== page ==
The Godfather: Part II (4 of 4)

“I know it was you, Fredo. You broke my heart. You broke my heart!” –Michael Corleone

Almost as quickly as The Godfather was recognized as a masterpiece, Paramount wanted more from Coppola. An amazing change of mind on Paramount’s part after much real-life drama with Coppola during the filming of the first movie. Coppola had put so much effort into the first film, that he needed complete control over the sequel. So Paramount gave him that–complete artistic power (and large percentages of the profits). It was the offer he couldn’t refuse, if you will. The result? Part II won even more Oscars than its predecessor bagging six including Best Picture and Best Director, and even challenged a masterpiece in its achievements.

The movie actually tells parallel stories. One, a prequel, the story of Don Vito Corleone’s rise to power upon first coming to America. The other a continuation of Michael’s descent into destruction caused by the organized crime world.

Robert De Niro, who won the Oscar for his supporting role, plays the young Don Vito. The film tracks him quickly from  his boyhood through the birth of his youngest son Michael before trailing off. The two time-lines are inter-cut through specifically identified defining moments in both the father, Vito, and the son, Michael, as they grow their power. Killings and deals are viewed back and forth–an obvious allusion to the similarities in their lives.

As promised to Kay, Michael is attempting to make the family business legitimate. But the five years have passed, in fact it’s been seven, and the “family” is still criminal and driven by violence. Michael’s casinos and hotels are doing well, but the FBI and state governments are tightening their grip. Through an old business connection to his father Michael joins forces with a Jewish hotel and casino/club owner, Roth, in Havana, Cuba.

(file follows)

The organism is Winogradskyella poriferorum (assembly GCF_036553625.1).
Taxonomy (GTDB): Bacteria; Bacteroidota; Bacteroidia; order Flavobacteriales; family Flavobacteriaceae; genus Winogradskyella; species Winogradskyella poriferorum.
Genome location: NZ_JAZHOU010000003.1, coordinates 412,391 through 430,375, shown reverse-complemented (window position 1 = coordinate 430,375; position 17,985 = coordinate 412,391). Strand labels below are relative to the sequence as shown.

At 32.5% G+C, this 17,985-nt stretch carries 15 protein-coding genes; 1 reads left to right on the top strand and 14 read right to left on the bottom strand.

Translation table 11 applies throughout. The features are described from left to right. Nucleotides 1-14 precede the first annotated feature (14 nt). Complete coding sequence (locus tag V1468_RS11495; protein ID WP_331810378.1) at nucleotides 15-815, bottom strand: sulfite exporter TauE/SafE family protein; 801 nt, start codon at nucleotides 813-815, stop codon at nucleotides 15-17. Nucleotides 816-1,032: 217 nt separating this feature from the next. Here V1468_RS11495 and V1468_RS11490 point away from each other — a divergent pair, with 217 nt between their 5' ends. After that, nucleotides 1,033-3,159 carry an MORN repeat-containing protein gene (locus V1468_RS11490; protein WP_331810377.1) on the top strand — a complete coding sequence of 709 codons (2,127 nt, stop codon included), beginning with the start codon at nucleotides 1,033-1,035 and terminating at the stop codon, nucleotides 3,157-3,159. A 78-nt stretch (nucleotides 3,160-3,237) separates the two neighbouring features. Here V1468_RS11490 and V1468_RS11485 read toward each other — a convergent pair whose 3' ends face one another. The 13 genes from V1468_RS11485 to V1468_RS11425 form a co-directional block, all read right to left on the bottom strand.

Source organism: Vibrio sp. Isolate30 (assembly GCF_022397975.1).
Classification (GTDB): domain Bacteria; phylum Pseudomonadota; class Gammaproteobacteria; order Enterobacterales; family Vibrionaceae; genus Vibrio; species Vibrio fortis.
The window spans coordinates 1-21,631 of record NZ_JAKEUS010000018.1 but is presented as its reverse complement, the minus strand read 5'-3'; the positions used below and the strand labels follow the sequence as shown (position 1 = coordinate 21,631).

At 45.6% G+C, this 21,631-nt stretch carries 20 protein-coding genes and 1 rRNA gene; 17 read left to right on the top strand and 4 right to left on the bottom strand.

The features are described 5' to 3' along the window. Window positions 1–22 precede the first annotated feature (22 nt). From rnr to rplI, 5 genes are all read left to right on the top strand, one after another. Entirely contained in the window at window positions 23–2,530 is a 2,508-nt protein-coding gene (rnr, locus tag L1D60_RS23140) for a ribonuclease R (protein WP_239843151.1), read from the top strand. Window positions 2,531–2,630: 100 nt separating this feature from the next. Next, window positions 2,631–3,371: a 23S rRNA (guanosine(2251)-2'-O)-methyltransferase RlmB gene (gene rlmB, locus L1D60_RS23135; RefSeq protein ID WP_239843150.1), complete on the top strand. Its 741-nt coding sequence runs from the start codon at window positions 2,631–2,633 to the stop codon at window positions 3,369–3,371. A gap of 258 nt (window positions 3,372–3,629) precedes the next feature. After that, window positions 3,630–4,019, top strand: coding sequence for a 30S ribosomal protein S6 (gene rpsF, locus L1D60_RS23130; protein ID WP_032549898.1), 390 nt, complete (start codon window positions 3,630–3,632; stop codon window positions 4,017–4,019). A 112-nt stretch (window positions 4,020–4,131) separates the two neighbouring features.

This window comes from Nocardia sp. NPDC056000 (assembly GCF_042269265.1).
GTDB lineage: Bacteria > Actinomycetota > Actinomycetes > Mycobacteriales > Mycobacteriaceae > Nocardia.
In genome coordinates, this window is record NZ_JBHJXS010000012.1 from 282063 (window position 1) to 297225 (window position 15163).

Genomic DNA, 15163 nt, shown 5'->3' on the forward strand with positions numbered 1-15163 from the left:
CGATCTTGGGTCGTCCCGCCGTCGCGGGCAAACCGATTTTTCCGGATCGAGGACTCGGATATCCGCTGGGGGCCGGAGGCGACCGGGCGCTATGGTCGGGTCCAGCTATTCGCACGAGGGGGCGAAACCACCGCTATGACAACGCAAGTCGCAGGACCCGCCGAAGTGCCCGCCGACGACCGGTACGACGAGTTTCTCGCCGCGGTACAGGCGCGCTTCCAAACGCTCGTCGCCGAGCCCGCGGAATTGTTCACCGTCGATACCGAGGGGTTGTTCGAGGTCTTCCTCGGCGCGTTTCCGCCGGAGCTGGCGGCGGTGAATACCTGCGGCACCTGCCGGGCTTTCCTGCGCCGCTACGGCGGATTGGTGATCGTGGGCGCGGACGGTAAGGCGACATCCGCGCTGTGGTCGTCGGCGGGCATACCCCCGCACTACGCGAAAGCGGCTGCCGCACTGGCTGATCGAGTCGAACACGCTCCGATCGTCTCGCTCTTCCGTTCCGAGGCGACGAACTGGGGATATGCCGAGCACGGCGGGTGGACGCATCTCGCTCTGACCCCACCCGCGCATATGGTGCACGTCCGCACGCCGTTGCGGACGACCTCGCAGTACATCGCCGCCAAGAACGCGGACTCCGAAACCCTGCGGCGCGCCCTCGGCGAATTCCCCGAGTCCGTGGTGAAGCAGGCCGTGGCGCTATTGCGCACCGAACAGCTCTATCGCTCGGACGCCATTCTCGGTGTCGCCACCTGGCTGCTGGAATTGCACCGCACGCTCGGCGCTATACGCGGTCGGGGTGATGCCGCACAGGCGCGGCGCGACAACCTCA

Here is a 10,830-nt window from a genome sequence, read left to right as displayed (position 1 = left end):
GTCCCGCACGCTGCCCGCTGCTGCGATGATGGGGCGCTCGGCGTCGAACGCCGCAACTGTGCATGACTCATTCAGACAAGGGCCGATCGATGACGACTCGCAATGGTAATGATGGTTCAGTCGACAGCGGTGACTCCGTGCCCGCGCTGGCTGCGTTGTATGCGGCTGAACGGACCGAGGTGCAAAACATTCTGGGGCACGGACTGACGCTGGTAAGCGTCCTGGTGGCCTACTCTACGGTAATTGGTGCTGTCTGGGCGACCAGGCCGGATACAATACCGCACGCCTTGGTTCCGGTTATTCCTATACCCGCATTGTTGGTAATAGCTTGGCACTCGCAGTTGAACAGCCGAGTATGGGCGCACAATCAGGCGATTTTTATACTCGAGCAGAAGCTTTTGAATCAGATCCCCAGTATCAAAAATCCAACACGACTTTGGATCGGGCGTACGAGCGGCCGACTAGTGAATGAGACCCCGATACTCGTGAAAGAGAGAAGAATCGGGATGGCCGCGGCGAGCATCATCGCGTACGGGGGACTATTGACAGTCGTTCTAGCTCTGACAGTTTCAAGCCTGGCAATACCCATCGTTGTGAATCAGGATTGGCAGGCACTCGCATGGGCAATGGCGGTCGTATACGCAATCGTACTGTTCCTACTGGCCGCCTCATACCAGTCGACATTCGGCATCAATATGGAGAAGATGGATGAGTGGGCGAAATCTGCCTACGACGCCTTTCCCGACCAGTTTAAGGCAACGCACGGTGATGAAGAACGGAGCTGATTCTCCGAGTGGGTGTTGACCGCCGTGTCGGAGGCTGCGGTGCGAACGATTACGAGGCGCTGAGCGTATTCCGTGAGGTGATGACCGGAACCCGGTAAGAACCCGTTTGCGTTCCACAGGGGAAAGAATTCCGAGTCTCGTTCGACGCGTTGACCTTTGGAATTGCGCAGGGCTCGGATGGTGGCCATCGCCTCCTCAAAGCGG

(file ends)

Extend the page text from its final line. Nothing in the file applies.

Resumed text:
While dodging assassination attempts and stepping further into the control of even more profitable enterprises, Michael gets caught in an investigation by a federal committee to expose him as the head of the Corleone crime organization. His freedom protected only by the brother of an old Italian gangster formerly employed by his father.

Back home, his family life dwindles quickly as he suffers a betrayal from his older brother Fredo, a divorce from his wife and the loss of a child from an abortion. The movie ends as he keeps his unspoken promise to Fredo and makes the call necessary for his own brother’s murder.

The Godfather: Part II is every bit as good as the first film. Its detail is truly remarkable. Characters that were vivid and fleshed out in The Godfather are real in comparison. The greatest agony of the power gained by Michael and the flashbacks to his father’s early days are cyclical displays of evil. The paths the father and son choose ultimately lead to death, and maybe not physical death. But the death of relationships, of marriages, of brothers, of friendships and of families entirely. The loyalty that Michael and his father so strongly desired is the one thing they can’t gain, even among their own bloodline.

The same praises could be sung of all the technical achievements of the first film. The tone and consistency in the color-schemes, sets and costumes is unsurpassed. There are as many, if not more, memorable scenes as the first film: the New Year’s party in Havana, the lake where Fredo is killed, and the towel-wrapped pistol of Vito’s first merciless assassination and seizing of power all the way through his roof-top disposal of the gun smashed into pieces.

The movie’s greatest mark of accomplishment is that in all that happens, all the twists and betrayals and murders and dysfunctional family dynamics, it never looses sight of its application. Every sculpted scene in this gangster movie landmark is a working illustration towards the absolute and terminal depiction of the loneliness profited from greed. Maybe Matthew 16:26 could have given insight to the Corleone family had their religious spurts been more than a façade. “For what does a man profit, if he gains the whole world and forfeits his soul?”

Which do you think is better, The Godfather or The Godfather: Part II (and why)? Who is the better Don Vito, Brando or De Niro? Which was the better era for organized crime Vito’s or Michael’s? Comment in the sidebar!

<—–Over and Up

Tyler

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  1. I propose everybody to watch The Godfather: Part II, I viewed this movie yesterday and I think it is very fine.

    • Adam
    • March 23rd, 2011

    The godfather beacuse In my view it has more intenseity but there both awesome movies everybody is entitled to thier own views.Brando beacuse he has the cunning he didn’t want to get Micheal involved beacuse he was trying to do what’s best.Micheals beacuse once Vito died thus ending his era Micheal was able to kill the heads of the 5 family and mo green make the move to Nevada and do countless other things.

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